Is There Value in Today's Stock Market
May 22, 2013
by Bill Smead
of Smead Capital ManagementLearn more about this firm
Due to the recent strength in the US stock market, we thought it would be helpful to followers of Smead Capital Management to understand the history of our core investment beliefs and where our portfolio is in relation to those core beliefs. A review of the ongoing tension between valuation mattering dearly and the enormous benefits of long-term business ownership is especially interesting after a significant upward move in the stock market. How do you keep turnover and trading expense low, while maintaining a meaningful margin of safety? How do you maximize long-term returns by practicing "long-duration" common stock investing?
Our core belief is three-fold. 1) Valuation matters dearly, 2) we want to be business owners, and 3) to be long-term business owners we need to own very high quality businesses. We execute our belief by using our eight proprietary criteria for stock selection which are listed below.
· Meets an economic need
· Strong competitive advantage (wide moats or barriers to entry)
· Long history of profitability and strong operating metrics
· Generates high levels of free cash flow
· Available at a low price in relation to intrinsic value
· Management's history of shareholder friendliness
· Strong balance sheet
· Strong insider ownership (Preferably with recent purchases)
I came into the investment business in 1980 with Drexel Burnham Lambert. The most admired mutual fund manager in the world at that time was John Templeton. He believed that valuation mattered dearly and he coined one of our favorite phrases, “the point of maximum pessimism”. He meant that you got the best price in buying a stock near the point where virtually nobody was optimistic about the company involved. Templeton went on to say, “If you wait to see the light at the end of the tunnel, you have already missed the bottom.” Long before Fama-French and David Dreman did studies on price-to-book and price-to-earnings ratios for their impact on forward results, Templeton had already incorporated it into his discipline.
Peter Lynch and Warren Buffett were the most famous stock pickers of the 1980’s. Both were interested in finding companies to buy which could go up more than ten-fold over the following decade or decades. Lynch called them “ten-baggers”. Lynch’s track record from 1977-1992 was dominated by holding huge multi-year positions in Fannie Mae and Phillip Morris. He liked to find a company which did great, but had some characteristic which stopped investors from falling completely in love with the stock.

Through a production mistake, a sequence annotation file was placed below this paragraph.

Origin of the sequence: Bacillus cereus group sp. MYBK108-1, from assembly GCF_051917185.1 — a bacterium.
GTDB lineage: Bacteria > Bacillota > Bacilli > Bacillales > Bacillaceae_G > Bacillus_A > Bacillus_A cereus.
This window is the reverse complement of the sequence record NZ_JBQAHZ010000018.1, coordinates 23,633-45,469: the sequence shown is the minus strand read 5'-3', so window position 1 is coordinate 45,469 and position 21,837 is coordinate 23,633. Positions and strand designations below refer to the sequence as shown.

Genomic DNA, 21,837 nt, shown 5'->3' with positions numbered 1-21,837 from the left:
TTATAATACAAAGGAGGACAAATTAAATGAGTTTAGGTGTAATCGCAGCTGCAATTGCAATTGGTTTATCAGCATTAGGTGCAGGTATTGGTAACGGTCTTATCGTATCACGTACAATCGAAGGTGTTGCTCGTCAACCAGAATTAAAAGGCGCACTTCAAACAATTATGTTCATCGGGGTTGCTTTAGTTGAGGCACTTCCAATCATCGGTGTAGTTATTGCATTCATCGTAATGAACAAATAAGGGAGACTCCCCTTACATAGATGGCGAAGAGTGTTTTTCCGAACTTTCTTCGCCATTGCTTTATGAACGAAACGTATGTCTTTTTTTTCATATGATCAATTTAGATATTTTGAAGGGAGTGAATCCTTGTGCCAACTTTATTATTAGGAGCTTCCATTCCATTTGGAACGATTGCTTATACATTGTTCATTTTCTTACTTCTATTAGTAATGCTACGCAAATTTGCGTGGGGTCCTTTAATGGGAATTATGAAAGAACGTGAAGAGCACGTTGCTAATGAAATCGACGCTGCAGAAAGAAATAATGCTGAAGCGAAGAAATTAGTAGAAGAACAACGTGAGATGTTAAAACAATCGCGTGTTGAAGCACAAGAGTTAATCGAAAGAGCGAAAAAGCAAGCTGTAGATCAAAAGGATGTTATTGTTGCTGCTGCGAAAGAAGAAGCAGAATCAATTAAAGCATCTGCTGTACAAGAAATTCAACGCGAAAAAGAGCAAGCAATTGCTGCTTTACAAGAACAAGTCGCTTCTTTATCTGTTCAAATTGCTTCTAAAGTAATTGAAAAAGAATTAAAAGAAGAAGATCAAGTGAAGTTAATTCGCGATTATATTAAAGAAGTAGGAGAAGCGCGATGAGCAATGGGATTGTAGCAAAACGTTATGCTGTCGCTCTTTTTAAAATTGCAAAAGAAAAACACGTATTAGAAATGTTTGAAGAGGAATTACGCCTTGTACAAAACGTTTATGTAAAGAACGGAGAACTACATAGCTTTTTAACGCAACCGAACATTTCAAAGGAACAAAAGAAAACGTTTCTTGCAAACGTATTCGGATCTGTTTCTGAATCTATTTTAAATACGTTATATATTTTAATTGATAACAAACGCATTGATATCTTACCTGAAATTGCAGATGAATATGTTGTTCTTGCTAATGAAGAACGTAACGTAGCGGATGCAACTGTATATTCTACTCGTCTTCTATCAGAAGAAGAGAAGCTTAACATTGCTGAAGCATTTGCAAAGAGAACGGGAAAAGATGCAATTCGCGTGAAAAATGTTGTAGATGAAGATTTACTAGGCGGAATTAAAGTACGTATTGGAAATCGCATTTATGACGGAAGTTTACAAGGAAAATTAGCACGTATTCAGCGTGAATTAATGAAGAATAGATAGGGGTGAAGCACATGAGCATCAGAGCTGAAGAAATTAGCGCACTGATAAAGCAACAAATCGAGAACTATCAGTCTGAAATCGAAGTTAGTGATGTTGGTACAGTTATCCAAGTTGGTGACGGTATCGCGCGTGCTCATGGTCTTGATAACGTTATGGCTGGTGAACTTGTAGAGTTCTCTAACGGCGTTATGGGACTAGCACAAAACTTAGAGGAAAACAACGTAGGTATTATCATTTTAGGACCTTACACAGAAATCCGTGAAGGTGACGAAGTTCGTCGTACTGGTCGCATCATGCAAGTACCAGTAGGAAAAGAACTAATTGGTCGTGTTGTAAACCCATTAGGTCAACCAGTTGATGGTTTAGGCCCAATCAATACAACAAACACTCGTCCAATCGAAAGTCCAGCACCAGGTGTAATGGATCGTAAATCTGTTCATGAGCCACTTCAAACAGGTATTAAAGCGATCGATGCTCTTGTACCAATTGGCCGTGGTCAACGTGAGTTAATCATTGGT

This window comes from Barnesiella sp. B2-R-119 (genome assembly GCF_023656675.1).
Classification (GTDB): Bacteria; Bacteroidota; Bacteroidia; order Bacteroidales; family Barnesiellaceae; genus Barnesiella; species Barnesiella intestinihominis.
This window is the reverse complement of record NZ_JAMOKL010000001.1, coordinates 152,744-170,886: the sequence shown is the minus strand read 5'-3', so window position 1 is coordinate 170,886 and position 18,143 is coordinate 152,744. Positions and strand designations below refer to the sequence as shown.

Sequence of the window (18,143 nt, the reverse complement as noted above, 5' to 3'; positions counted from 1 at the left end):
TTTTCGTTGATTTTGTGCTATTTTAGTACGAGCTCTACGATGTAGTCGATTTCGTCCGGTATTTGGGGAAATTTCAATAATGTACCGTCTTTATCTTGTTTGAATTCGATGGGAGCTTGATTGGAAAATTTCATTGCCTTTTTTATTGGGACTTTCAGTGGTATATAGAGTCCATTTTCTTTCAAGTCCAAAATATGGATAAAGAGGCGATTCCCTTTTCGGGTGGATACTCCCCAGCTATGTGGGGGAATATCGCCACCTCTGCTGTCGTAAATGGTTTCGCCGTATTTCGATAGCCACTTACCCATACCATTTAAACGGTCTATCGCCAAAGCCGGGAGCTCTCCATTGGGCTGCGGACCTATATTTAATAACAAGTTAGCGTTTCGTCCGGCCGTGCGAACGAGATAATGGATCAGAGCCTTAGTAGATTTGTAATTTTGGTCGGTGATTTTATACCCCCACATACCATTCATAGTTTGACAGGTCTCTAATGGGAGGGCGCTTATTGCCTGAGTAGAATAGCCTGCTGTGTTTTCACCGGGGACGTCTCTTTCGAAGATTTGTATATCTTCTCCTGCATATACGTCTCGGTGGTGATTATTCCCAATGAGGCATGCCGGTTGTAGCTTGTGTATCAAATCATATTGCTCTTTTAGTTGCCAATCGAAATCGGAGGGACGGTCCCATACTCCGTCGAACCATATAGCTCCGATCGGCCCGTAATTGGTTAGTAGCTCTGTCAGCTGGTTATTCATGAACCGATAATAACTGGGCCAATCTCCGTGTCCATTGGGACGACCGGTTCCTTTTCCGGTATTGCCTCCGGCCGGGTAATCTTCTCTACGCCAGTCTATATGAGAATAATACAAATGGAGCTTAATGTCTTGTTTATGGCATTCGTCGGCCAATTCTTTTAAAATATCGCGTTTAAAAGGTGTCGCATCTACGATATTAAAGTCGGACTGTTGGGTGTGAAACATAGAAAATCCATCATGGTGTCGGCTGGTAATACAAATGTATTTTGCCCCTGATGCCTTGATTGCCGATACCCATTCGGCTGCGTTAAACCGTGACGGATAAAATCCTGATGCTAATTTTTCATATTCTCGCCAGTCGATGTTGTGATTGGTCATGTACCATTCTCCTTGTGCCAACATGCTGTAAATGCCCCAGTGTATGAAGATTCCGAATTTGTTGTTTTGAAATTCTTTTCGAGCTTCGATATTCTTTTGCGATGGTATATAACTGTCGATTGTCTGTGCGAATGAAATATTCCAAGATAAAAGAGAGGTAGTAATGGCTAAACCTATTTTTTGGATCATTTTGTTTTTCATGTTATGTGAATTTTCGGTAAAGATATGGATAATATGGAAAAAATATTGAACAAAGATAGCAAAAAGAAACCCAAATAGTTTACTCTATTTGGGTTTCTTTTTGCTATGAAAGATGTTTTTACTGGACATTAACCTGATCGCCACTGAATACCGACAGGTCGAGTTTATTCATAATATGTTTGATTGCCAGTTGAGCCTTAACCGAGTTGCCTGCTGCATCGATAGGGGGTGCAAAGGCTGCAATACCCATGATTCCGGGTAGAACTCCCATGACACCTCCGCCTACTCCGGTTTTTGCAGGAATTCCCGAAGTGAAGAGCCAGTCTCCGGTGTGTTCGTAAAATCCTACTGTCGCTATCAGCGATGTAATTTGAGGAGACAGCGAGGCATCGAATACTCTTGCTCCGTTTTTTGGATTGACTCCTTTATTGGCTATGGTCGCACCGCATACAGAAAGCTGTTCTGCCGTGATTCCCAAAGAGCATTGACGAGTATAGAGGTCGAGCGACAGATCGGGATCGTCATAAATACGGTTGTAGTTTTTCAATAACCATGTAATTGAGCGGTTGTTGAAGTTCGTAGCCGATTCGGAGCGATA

Buffett started out as a John Templeton buyer via his work as a deep-value security analyst in the Ben Graham “high margin of safety” mode. As he got farther along and had larger amounts of capital to deploy, he began to point out the incredibly favorable taxation and low frictional cost of finding and taking ownership of a business and leaving it alone for decades. In 1989 Buffett said, “It's far better to buy a wonderful company at a fair price than a fair company at a wonderful price.” Do not be deceived by the importance of Buffett being the most successful investor of all-time and his willingness to stay away from market timing in relation to what he calls “great” companies! He bought in like Templeton, but he held on in a way that almost no one else has. He credits Phil Carret (the original manager of the Pioneer Fund) for teaching him about riding a great horse (stock) for a long time.
To practice the first two disciplines, we believe you have to do it in high quality businesses. Our discipline was heavily influenced by an unlikely stock picker named Barry Ziskin. Barry ran the Z-Seven Fund and used seven of his own criteria for selecting stocks. Like our eight criteria, they were dominated by qualitative aspects of a business surrounding the balance sheet and ability to generate free cash flow. He had a checklist for quality and a pricing discipline for acquisitions which forced him to make his original purchases at 10-times earnings or less. Valuation mattered dearly to Barry and John Templeton put a large personal investment under Barry’s jurisdiction.